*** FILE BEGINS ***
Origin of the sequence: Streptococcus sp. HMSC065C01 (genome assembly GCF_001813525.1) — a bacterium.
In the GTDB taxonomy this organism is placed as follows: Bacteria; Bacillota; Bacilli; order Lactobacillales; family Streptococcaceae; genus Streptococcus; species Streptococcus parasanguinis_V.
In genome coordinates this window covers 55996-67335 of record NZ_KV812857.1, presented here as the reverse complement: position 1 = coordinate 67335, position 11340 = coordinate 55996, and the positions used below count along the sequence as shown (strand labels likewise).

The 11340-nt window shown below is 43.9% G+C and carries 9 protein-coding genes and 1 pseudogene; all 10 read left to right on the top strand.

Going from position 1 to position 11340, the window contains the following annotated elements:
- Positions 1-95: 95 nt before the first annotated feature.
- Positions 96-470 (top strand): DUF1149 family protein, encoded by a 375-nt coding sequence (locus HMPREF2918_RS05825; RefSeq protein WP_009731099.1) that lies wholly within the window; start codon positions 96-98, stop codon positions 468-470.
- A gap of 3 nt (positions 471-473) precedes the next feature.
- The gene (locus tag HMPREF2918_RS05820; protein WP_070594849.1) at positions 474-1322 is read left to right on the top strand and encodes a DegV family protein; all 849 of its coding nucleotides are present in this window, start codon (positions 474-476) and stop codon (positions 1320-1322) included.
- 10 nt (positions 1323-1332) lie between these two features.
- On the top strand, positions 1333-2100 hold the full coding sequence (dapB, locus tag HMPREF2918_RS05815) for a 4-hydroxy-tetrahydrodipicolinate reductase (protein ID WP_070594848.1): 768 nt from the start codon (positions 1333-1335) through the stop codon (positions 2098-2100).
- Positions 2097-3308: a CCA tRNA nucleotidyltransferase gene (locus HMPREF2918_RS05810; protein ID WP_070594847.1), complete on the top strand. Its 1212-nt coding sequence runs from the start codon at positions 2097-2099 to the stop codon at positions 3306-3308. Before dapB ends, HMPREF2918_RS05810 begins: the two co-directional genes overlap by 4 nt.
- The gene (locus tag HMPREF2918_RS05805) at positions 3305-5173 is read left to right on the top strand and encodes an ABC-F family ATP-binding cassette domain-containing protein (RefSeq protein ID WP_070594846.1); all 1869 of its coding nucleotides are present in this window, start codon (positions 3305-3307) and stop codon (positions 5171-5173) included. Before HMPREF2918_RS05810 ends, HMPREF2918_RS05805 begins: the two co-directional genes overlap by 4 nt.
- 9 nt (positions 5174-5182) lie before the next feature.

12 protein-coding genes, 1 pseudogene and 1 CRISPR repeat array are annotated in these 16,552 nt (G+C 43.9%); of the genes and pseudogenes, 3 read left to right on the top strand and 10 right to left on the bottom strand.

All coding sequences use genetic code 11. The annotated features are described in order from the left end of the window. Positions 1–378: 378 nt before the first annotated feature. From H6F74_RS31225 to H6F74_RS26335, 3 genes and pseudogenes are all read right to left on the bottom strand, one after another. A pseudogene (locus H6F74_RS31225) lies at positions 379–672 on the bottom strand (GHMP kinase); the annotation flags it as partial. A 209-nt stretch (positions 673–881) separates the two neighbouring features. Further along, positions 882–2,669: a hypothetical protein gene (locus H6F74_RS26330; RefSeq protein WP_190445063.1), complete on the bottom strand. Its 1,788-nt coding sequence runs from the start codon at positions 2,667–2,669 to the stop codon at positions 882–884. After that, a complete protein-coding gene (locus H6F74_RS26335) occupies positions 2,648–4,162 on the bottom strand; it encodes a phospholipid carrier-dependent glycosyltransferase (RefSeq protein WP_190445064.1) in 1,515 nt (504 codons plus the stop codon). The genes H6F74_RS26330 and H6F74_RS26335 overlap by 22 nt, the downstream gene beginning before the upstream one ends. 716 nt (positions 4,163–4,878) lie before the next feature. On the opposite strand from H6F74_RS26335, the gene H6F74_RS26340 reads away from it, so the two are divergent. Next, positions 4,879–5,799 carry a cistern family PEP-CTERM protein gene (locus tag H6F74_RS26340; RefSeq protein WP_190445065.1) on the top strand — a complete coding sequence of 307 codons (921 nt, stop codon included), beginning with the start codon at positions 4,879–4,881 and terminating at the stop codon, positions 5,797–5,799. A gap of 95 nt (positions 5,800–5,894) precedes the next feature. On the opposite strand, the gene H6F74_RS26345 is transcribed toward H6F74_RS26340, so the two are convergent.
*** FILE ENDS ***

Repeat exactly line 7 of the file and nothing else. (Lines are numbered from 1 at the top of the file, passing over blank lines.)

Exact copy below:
- Positions 96-470 (top strand): DUF1149 family protein, encoded by a 375-nt coding sequence (locus HMPREF2918_RS05825; RefSeq protein WP_009731099.1) that lies wholly within the window; start codon positions 96-98, stop codon positions 468-470.